PDA

View Full Version : Marine's widow seeks justice



thedrifter
04-01-06, 08:03 AM
Marine's widow seeks justice
Web Posted: 04/01/2006 12:00 AM CST

Anne Marie Kilday
Houston Chronicle

Staff Sgt. Andrew Jason Gonzales survived a tour of duty in Iraq only to die in an alleged hazing attack by fellow Marines in San Diego, Calif.

The Houston native, a drill instructor, drowned in a swimming pool at the U.S. Marine Corps Recruit Depot on Aug. 1, 2005. Details of the alleged attack were released last month during a three-day hearing in San Diego.

According to witnesses, no one came to Gonzales' aid as one Marine splashed water in his face and a second soldier held the dying man in a chokehold until he lost consciousness.

The instructors, Staff Sgts. David Roughan and Fernando Galvan, face charges of manslaughter, negligent homicide and dereliction of duty.

Roughan is accused of grabbing Gonzales in a chokehold. Galvan is accused of splashing water in his face.

Michelle Gonzales, the Marine's widow, attended the hearing with a small photograph of her husband of four years pinned to her chest. Although she knew the details surrounding her husband's death would be painful to hear, she said she felt it was her duty to attend.

'Out of control'

The purpose of the Article 32 hearing is to determine whether the charges against Roughan and Galvan should proceed to a full court-martial. If convicted of all charges, they could face 20-year sentences.

Defense attorneys for Roughan and Galvan either declined to comment or couldn't be reached this week.

During the hearing, counsel for Roughan and Galvan contended Gonzales' death was an accident. Neal Puckett, Roughan's attorney, declined to comment, saying he preferred to wait for the hearing officer's report.

Four Marines initially told Michelle Gonzales last August her husband was found "alone and unresponsive" in the pool. Gonzales, 35, who recently moved from San Diego to San Antonio, said she learned through the testimony of several Marines that a training exercise took what she called a vicious turn shortly before her husband's death.

The Marines who testified described an "out of control" swimming course that was more "a rite of passage" than a training exercise, the San Jose Mercury News reported.

"People testified that they heard him yell: 'Let me go! Let me go! Let me swim to the side!' Other people testified they saw the other instructor swim over there and splash water in my husband's face. Others said they just saw Jason being pulled from the pool," Gonzales said. "I'm struggling now with the visual images that brought up for me."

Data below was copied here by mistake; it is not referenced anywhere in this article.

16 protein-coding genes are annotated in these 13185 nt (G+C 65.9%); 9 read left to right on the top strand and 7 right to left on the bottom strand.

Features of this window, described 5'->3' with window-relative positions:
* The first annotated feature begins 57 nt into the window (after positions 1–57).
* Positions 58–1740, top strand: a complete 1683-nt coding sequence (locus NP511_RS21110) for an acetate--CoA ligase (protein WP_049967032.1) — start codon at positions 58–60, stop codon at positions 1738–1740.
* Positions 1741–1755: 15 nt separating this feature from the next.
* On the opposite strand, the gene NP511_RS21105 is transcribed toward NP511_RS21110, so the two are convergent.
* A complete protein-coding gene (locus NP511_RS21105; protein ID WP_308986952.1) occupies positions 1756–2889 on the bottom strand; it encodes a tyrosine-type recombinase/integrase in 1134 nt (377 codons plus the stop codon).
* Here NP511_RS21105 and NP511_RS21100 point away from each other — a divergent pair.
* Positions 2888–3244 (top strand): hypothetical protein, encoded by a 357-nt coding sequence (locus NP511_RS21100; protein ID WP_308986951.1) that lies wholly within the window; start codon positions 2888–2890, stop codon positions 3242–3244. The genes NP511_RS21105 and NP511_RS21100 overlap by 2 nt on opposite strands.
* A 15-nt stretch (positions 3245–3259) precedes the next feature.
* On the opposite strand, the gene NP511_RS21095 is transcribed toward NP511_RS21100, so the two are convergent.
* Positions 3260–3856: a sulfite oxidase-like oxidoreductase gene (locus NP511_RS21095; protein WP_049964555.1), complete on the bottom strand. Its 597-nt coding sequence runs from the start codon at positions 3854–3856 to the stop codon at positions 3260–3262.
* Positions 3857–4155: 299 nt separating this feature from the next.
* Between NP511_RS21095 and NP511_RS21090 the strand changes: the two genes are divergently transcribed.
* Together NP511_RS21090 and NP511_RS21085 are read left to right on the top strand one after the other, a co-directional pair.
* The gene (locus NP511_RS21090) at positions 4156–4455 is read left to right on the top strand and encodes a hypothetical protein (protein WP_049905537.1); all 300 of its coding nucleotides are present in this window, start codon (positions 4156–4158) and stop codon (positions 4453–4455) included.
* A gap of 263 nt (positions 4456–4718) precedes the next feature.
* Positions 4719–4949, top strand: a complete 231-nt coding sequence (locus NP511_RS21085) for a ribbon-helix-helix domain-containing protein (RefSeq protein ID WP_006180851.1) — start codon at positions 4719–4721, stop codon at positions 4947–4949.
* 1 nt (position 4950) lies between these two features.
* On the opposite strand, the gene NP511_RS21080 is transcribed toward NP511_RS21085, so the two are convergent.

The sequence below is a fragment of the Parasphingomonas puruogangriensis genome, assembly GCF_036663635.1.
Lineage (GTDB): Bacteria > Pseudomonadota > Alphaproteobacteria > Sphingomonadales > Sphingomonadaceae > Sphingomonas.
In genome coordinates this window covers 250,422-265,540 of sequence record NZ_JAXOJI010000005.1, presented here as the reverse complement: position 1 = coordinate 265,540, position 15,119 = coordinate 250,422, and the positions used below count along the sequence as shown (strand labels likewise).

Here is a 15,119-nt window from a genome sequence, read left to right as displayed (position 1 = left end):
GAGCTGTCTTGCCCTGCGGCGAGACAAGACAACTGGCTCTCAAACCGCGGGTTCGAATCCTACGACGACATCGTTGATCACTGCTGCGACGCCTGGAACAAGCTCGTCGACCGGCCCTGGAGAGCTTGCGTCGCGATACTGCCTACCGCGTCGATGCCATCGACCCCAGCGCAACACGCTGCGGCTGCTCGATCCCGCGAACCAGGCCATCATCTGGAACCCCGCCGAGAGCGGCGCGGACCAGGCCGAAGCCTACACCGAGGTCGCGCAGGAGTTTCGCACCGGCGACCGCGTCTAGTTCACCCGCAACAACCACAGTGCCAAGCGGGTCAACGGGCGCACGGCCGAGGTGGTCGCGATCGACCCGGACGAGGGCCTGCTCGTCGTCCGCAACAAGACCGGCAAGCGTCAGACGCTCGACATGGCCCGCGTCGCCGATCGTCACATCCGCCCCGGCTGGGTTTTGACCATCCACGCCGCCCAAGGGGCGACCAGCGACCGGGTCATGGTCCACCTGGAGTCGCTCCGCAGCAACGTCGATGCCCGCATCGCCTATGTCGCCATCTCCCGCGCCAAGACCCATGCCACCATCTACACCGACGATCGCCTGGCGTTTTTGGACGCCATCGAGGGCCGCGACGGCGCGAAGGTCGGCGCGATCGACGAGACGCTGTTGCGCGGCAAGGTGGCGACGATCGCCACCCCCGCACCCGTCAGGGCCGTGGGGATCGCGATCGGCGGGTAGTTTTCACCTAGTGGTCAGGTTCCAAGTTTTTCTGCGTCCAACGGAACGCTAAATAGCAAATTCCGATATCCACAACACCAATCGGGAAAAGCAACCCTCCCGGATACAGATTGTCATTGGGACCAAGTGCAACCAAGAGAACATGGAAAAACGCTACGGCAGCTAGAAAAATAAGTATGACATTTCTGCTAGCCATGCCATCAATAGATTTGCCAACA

The widow said she wants reassurance that no more Marines will die during unnecessarily harsh training.

"Jason loved the Marine Corps. But he saw many recruits graduate who didn't have to have people treat them viciously.

"There are these cases where they go to the extreme," Gonzales said.

Most Marines put up with the abusive training, she said, "with that whole 'suck it up' thing. You do not have to hurt, or kill somebody to train them."

Risky training

In a report released in January, the Marine Corps said poolside equipment that might have saved Gonzales' life wasn't used, and it found that no one at the pool was focused on watching for Marines in danger.

Lt. Col. Paul Starista, a Marine judge advocate who presided over the hearings, will make a recommendation to the depot commander, Brig. Gen. John Paxton.

According to the San Diego Union-Tribune, at least 20 Marines and recruits have died in training in the past three years. Eight Marines have died at the San Diego depot since 1998.

Gonzales' drowning death was the second case Marines investigated in 2005 for possible foul play.

In February 2005, Marine recruit Jason Tharp, 19, drowned during a similar water-rescue training exercise at the Marine Corps Recruit Depot in Parris Island, S.C. His instructor, Nadya Lopez, later was acquitted of charges of negligent homicide.

Michelle Gonzales said she knew her husband was having difficulty in the water-rescue training course. She also knew he was worried about his standing in the training group.

"He told me that he was scared," she said. "At the time, I thought he meant he was scared about being busted down in rank. Now, I wonder if he was scared for his life."

Gonzales joined the Marines shortly after his mother died in 1997, said his grandmother Betty Alexander, of Houston, who helped raise him.

It was his mother, Alexander said, who urged him to join the Marines. He was determined to succeed, she said.

When two Marines came to her Houston home last summer, Alexander said: "My heart just sank. I thought: 'This can't be happening, he is in America, he just came back from Iraq,' I was just so relieved that he didn't get hurt, and he was supposed to be safe. And most of all, he loved the Marines."

Ellie